NASA’s James Webb Space Telescope may have made a groundbreaking discovery about 744 trillion miles away from Earth, which some experts are calling the “discovery of the century.”

A team of international astronomers, led by Cambridge University professor Nikku Madhusudhan, recently announced their findings of potential evidence of life in the atmosphere of another world. The results have been accepted for publication in the Astrophysical Journal Letters.

Using data from the James Webb Space Telescope, the researchers detected the presence of carbon dioxide and methane in the atmosphere of exoplanet K2-18b. This exoplanet is located in the “Goldilocks region,” which is a habitable zone where liquid water exists on the planet’s surface, making it potentially conducive to supporting life. K2-18b is classified as a “sub-Neptune” planet, as it is approximately 8.6 times the size of Earth but smaller than Neptune.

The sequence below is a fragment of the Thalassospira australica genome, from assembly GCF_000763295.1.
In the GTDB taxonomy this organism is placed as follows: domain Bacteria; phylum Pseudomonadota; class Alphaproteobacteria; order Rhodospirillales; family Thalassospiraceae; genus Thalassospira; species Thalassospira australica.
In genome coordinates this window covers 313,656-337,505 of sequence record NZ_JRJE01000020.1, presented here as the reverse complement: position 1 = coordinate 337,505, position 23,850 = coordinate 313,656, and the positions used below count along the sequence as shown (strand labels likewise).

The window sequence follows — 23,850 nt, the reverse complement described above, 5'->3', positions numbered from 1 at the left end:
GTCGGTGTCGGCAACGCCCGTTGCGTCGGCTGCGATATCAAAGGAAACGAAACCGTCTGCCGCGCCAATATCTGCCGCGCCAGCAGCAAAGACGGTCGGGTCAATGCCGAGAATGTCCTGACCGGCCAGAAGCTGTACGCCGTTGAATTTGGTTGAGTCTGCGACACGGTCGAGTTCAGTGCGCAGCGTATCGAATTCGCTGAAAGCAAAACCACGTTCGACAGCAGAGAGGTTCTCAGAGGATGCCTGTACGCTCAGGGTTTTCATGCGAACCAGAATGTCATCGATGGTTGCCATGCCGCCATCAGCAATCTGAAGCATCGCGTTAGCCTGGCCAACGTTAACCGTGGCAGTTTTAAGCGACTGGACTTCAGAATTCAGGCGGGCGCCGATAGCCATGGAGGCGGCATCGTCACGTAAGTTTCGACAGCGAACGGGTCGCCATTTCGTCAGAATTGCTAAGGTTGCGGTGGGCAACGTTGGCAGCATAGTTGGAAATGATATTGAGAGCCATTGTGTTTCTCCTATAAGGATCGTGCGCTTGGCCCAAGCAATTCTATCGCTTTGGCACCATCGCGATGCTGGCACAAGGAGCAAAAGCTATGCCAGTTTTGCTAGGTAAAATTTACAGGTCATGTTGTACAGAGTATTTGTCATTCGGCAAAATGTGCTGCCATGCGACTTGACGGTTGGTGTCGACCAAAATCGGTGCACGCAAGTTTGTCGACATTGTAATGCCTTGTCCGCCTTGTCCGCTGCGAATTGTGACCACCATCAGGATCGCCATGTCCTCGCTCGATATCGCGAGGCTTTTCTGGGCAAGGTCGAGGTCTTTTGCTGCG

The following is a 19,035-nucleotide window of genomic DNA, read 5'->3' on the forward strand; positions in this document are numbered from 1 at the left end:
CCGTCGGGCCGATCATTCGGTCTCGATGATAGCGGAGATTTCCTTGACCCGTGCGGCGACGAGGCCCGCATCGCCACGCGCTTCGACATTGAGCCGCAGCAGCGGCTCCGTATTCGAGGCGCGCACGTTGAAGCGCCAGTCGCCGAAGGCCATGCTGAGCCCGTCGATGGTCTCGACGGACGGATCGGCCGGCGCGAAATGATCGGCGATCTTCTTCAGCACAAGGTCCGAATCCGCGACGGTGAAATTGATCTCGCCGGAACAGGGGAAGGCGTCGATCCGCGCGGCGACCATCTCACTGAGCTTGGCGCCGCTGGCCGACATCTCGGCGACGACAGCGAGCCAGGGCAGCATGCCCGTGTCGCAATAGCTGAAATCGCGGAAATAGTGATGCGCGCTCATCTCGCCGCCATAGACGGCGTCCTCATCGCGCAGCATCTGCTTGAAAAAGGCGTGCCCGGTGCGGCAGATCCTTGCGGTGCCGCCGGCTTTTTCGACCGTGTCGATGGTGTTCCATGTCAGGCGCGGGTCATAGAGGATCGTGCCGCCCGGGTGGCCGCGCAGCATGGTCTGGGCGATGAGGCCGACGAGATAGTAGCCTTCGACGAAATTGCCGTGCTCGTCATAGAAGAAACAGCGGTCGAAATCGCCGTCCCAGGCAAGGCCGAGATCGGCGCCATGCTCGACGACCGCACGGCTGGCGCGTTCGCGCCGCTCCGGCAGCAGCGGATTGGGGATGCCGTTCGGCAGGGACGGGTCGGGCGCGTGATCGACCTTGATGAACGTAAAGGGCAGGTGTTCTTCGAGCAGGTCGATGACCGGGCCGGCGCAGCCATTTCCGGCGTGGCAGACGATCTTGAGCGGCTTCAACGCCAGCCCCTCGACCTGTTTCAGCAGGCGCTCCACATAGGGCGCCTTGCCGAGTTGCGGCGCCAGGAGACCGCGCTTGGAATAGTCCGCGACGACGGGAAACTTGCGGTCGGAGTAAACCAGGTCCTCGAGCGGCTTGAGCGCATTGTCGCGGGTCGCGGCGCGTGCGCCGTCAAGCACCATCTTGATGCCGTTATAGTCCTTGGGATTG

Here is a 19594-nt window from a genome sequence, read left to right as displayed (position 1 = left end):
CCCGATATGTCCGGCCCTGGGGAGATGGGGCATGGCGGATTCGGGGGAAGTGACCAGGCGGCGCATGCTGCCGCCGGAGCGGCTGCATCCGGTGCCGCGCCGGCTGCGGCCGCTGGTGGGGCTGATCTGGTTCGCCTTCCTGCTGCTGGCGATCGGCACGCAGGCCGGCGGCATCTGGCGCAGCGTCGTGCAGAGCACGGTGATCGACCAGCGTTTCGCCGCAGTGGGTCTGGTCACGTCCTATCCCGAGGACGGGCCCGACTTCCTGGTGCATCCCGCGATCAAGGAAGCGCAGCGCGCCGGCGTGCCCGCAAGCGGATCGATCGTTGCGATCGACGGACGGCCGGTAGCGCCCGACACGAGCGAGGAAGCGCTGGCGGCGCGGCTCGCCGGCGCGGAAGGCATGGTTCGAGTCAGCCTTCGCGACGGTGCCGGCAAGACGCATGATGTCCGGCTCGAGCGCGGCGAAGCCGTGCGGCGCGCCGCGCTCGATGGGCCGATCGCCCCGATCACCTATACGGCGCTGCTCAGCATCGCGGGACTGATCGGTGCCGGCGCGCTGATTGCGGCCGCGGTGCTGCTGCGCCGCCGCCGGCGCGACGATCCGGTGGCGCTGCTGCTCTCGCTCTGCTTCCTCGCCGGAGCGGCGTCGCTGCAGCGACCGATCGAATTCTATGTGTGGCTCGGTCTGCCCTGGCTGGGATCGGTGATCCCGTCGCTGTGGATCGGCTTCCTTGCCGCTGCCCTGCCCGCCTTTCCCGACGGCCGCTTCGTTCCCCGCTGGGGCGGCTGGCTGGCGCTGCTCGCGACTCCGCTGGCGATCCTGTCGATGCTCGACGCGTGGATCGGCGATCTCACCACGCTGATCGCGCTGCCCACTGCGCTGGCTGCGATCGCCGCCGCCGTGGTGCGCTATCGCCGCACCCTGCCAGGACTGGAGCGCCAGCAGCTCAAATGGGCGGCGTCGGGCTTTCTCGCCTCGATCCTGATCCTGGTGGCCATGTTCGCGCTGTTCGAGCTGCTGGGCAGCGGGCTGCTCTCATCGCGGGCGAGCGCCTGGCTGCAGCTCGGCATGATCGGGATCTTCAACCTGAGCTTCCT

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The discovery has generated excitement among astronomers and generated significant discussion on social media, with many considering it a major step forward in the search for alien life.

Discovering exoplanets in habitable zones is crucial in the pursuit of extraterrestrial life. The more exoplanets found in these zones, the higher the probability of finding a planet capable of supporting some form of life. Scientists believe that by continuing to search for such planets using rigorous scientific processes and investing in advanced technology, we may eventually find evidence that answers the fundamental question of whether we are alone in the universe.

Via: National Review

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